Search Images Maps Play YouTube News Gmail Drive More »
Sign in
Screen reader users: click this link for accessible mode. Accessible mode has the same essential features but works better with your reader.


  1. Advanced Patent Search
Publication numberUS5389537 A
Publication typeGrant
Application numberUS 08/184,604
Publication dateFeb 14, 1995
Filing dateJan 21, 1994
Priority dateJan 21, 1994
Fee statusPaid
Publication number08184604, 184604, US 5389537 A, US 5389537A, US-A-5389537, US5389537 A, US5389537A
InventorsRonald T. Raines, Stephen B. del Cardayre
Original AssigneeWisconsin Alumni Research Foundation
Export CitationBiBTeX, EndNote, RefMan
External Links: USPTO, USPTO Assignment, Espacenet
Nuclease having altered specificity
US 5389537 A
A ribonuclease molecule altered at a single amino acid, relative to its wild-type form, displays altered substrate specificity and substrate binding mechanism. The altered protein cleaves RNA efficiently after C, U and A residues, whereas the wild-type protein cannot cleave efficiently after A. The change that alters the specificity also permits the protein to cleave poly (A) portions of an RNA molecule processively.
Previous page
Next page
We claim:
1. A mutant pancreatic-type ribonuclease A, the mutant differing from the wild-type ribonuclease A at amino acid position 45 and being able to cleave an RNA molecule after an A ribonucleotide.
2. A mutant of wild-type pancreatic-type ribonuclease A, the mutant having an alanine at amino acid position 45 and being able to cleave an RNA molecule after an A ribonucleotide.
3. A mutant of wild-type pancreatic-type ribonuclease A, the mutant having a glycine at amino acid position 45 and being able to cleave an RNA molecule after ribonucleotide A.
4. A kit, comprising:
a substantially purified preparation of RNase T1; and
a substantially purified preparation of a mutant of wild-type pancreatic-type ribonuclease A, the mutant having an alanine at amino acid position 45 and being able to cleave an RNA molecule after ribonucleotide A.
5. A kit, comprising:
a substantially purified preparation of RNase T1; and
a substantially purified preparation of a mutant of wild-type pancreatic-type ribonuclease A, the mutant having an glycine at amino acid position 45 and being able to cleave an RNA molecule after ribonucleotide A.

This invention was made with United States Government Support awarded by the National Institute of Health (NIH), Grant No. GM44783. The United States Government has certain rights in this invention.


The present invention relates to the field of nuclease enzymes that cleave single-stranded nucleic acids and more particularly to modified nucleases having altered specificities. Most particularly, the invention relates to RNase A enzymes having altered specificities.


For molecular biologists, degradation of nucleic acids using nucleases is particularly important, and is widely used in analytical and preparative methods. In particular, ribonucleases (RNases) are used to degrade ribonucleic acid (RNA) in DNA purification and RNA protection assays. RNase-mediated cleavage of the RNA sugar-phosphate backbone is by transphosphorylation followed by hydrolysis of the 2',3'-cyclic phosphate intermediate formed. The specificity with which an RNase cleaves an RNA molecule is determined by the linear arrangement, or sequence, of purines (adenine, guanine, and, rarely, inosine) and pyrimidines (cytosine and uracil) in the RNA molecule. Virtually all of the well-characterized pancreatic RNase A molecules catalyze an endonucleolytic cleavage after the 3' phosphate group of pyrimidine residues, yet cannot cleave after purine residues. However, since there is little, if any, predictability to the sequences of RNA molecules, a ribonuclease may degrade pyrimidine-rich portions of an RNA to single ribonucleotides, yet leave relatively long pieces of the molecule intact and undergraded. Undergraded oligomers are undesirable by-products in a reaction mixture since they may be long enough to contaminate subsequent reactions by, for example, hybridizing to nucleic acids of interest. It would be desirable, therefore, to provide an RNase that retains its catalytic ability but which also has an ability to catalyze cleavage reactions after residues other than pyrimidines. Such an RNase would be useful for degrading RNA polymers into smaller pieces than are now possible.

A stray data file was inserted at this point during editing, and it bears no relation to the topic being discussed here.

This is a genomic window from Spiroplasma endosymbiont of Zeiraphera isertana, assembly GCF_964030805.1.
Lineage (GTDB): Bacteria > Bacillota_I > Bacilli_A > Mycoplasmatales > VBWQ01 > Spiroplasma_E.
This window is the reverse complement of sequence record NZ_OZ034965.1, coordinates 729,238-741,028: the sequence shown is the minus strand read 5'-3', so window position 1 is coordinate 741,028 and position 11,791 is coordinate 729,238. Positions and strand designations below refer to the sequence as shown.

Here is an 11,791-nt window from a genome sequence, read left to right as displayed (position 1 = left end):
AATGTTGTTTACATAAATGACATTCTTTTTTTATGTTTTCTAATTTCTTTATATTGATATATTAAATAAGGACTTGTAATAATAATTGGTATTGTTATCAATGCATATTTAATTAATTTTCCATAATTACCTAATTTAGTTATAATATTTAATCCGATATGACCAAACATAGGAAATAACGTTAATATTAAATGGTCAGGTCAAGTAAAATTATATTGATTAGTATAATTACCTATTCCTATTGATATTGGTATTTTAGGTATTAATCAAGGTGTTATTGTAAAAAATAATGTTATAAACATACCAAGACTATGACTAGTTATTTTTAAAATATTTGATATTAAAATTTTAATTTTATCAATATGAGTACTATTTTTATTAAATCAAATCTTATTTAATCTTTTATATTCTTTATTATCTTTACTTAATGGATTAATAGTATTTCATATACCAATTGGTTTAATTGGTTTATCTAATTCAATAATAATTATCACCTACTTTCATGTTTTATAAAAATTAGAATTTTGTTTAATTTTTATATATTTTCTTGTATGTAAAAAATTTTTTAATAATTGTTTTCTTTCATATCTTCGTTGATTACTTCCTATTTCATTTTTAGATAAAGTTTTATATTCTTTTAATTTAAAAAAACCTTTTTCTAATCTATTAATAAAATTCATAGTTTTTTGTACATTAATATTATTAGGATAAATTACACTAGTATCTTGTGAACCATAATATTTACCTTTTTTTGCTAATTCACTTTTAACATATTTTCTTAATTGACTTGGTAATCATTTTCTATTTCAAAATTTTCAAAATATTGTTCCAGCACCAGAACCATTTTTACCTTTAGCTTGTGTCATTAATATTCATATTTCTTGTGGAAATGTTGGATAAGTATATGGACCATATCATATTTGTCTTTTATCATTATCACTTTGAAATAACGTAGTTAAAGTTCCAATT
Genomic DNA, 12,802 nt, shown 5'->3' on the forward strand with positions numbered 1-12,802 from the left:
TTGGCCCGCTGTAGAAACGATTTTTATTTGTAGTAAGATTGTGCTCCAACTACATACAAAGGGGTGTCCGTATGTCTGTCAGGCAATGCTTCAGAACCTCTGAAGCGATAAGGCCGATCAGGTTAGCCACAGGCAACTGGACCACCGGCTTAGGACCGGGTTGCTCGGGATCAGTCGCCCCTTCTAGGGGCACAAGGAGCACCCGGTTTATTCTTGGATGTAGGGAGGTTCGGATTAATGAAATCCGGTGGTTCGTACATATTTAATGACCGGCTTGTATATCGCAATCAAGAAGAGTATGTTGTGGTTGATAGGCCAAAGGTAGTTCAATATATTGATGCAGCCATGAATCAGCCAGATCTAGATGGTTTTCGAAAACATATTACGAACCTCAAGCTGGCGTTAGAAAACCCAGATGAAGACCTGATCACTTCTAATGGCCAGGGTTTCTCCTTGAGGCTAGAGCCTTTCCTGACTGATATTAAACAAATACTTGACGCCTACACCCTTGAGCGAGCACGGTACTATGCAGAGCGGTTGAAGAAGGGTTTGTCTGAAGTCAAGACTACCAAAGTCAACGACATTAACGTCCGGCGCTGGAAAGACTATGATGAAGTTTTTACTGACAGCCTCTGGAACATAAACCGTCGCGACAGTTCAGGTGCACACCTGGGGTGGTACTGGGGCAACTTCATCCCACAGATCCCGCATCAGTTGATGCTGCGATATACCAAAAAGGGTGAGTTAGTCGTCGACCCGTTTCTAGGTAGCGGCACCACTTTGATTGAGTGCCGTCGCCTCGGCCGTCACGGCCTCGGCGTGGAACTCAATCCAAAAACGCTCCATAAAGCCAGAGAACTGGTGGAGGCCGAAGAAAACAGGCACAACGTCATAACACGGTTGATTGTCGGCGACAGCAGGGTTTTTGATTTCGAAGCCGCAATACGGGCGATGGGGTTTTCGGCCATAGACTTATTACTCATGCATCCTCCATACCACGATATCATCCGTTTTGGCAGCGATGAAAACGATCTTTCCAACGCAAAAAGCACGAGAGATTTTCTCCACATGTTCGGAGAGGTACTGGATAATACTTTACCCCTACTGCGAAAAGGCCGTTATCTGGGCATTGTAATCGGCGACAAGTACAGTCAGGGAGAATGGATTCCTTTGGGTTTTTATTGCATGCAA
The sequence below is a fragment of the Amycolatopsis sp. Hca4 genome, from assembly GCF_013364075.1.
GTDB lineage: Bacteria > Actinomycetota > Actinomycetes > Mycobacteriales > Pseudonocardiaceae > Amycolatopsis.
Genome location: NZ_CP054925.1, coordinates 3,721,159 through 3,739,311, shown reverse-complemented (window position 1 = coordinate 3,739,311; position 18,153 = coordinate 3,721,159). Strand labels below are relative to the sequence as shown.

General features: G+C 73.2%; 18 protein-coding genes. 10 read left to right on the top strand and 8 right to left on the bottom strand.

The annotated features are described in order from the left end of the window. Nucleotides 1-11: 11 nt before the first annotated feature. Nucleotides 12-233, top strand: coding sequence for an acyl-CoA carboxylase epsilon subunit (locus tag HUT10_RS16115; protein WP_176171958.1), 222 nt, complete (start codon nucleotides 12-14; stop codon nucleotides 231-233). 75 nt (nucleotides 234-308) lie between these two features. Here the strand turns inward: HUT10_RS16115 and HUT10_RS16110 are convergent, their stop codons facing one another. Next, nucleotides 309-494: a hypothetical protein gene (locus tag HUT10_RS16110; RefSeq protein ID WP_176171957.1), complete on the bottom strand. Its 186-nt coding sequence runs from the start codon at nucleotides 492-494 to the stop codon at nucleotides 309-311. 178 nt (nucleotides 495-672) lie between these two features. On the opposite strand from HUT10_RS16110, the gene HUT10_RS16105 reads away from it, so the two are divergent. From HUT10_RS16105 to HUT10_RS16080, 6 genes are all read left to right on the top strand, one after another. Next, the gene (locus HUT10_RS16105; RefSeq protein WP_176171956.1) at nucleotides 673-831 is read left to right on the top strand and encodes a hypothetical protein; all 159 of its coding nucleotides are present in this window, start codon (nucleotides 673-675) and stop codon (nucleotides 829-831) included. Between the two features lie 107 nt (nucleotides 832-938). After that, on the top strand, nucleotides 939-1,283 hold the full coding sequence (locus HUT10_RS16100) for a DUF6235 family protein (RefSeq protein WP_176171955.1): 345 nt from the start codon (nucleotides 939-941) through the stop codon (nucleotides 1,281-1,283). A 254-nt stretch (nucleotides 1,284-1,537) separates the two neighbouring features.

Bovine pancreatic ribonuclease A (RNase A; E.C. has been an exemplar for studies in all aspects of protein chemistry and enzymology. Because bovine pancreatic RNase A is abundant and relatively easily obtained in purified form, it is considered to be an RNase of choice for use in biotechnology. RNase A is a relatively small protein (14 kDa) that catalyzes the cleavage of the P--O5, bond of RNA specifically on the 3'-side of pyrimidine nucleosides, by a two step mechanism in which a cyclic phosphate intermediate is formed. Other RNase A's that have been analyzed are quite similar in sequence and specificity to the bovine pancreatic form.